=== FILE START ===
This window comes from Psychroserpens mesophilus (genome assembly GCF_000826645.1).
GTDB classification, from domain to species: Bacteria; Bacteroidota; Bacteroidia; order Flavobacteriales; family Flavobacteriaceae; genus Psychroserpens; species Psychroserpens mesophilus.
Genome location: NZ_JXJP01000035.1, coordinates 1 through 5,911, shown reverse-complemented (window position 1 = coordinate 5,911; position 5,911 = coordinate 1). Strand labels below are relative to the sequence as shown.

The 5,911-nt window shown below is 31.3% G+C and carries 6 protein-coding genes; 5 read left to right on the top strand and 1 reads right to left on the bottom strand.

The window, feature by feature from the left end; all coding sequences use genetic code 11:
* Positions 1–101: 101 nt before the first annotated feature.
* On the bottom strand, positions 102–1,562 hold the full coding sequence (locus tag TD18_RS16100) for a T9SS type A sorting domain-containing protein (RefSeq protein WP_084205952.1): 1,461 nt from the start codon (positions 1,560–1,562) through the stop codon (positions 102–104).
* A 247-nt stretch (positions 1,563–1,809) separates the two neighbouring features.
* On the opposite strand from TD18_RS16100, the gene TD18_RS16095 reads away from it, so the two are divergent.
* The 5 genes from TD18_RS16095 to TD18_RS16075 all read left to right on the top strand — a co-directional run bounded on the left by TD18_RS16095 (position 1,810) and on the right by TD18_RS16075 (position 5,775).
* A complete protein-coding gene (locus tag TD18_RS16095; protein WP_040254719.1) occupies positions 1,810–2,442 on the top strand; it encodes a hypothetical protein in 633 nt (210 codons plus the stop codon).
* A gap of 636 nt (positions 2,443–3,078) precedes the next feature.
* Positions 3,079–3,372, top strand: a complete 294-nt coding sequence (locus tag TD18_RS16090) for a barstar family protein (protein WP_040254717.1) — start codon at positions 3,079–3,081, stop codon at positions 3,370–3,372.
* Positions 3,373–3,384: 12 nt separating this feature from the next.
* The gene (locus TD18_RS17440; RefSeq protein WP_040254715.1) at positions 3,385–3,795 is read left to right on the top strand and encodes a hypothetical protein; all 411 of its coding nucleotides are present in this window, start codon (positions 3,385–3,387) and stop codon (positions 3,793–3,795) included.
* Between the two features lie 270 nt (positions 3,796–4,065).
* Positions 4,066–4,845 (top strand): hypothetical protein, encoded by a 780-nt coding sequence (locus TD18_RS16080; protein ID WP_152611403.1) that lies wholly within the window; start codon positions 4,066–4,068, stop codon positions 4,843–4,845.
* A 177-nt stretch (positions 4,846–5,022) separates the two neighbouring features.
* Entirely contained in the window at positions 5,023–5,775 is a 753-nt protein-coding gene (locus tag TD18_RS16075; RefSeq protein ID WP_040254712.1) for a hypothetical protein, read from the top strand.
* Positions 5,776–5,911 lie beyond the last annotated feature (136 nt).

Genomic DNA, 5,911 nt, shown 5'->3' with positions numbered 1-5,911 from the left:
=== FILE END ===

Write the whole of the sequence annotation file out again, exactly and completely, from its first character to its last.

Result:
This window comes from Psychroserpens mesophilus (genome assembly GCF_000826645.1).
GTDB classification, from domain to species: Bacteria; Bacteroidota; Bacteroidia; order Flavobacteriales; family Flavobacteriaceae; genus Psychroserpens; species Psychroserpens mesophilus.
Genome location: NZ_JXJP01000035.1, coordinates 1 through 5,911, shown reverse-complemented (window position 1 = coordinate 5,911; position 5,911 = coordinate 1). Strand labels below are relative to the sequence as shown.

The 5,911-nt window shown below is 31.3% G+C and carries 6 protein-coding genes; 5 read left to right on the top strand and 1 reads right to left on the bottom strand.

The window, feature by feature from the left end; all coding sequences use genetic code 11:
* Positions 1–101: 101 nt before the first annotated feature.
* On the bottom strand, positions 102–1,562 hold the full coding sequence (locus tag TD18_RS16100) for a T9SS type A sorting domain-containing protein (RefSeq protein WP_084205952.1): 1,461 nt from the start codon (positions 1,560–1,562) through the stop codon (positions 102–104).
* A 247-nt stretch (positions 1,563–1,809) separates the two neighbouring features.
* On the opposite strand from TD18_RS16100, the gene TD18_RS16095 reads away from it, so the two are divergent.
* The 5 genes from TD18_RS16095 to TD18_RS16075 all read left to right on the top strand — a co-directional run bounded on the left by TD18_RS16095 (position 1,810) and on the right by TD18_RS16075 (position 5,775).
* A complete protein-coding gene (locus tag TD18_RS16095; protein WP_040254719.1) occupies positions 1,810–2,442 on the top strand; it encodes a hypothetical protein in 633 nt (210 codons plus the stop codon).
* A gap of 636 nt (positions 2,443–3,078) precedes the next feature.
* Positions 3,079–3,372, top strand: a complete 294-nt coding sequence (locus tag TD18_RS16090) for a barstar family protein (protein WP_040254717.1) — start codon at positions 3,079–3,081, stop codon at positions 3,370–3,372.
* Positions 3,373–3,384: 12 nt separating this feature from the next.
* The gene (locus TD18_RS17440; RefSeq protein WP_040254715.1) at positions 3,385–3,795 is read left to right on the top strand and encodes a hypothetical protein; all 411 of its coding nucleotides are present in this window, start codon (positions 3,385–3,387) and stop codon (positions 3,793–3,795) included.
* Between the two features lie 270 nt (positions 3,796–4,065).
* Positions 4,066–4,845 (top strand): hypothetical protein, encoded by a 780-nt coding sequence (locus TD18_RS16080; protein ID WP_152611403.1) that lies wholly within the window; start codon positions 4,066–4,068, stop codon positions 4,843–4,845.
* A 177-nt stretch (positions 4,846–5,022) separates the two neighbouring features.
* Entirely contained in the window at positions 5,023–5,775 is a 753-nt protein-coding gene (locus tag TD18_RS16075; RefSeq protein ID WP_040254712.1) for a hypothetical protein, read from the top strand.
* Positions 5,776–5,911 lie beyond the last annotated feature (136 nt).

Genomic DNA, 5,911 nt, shown 5'->3' with positions numbered 1-5,911 from the left: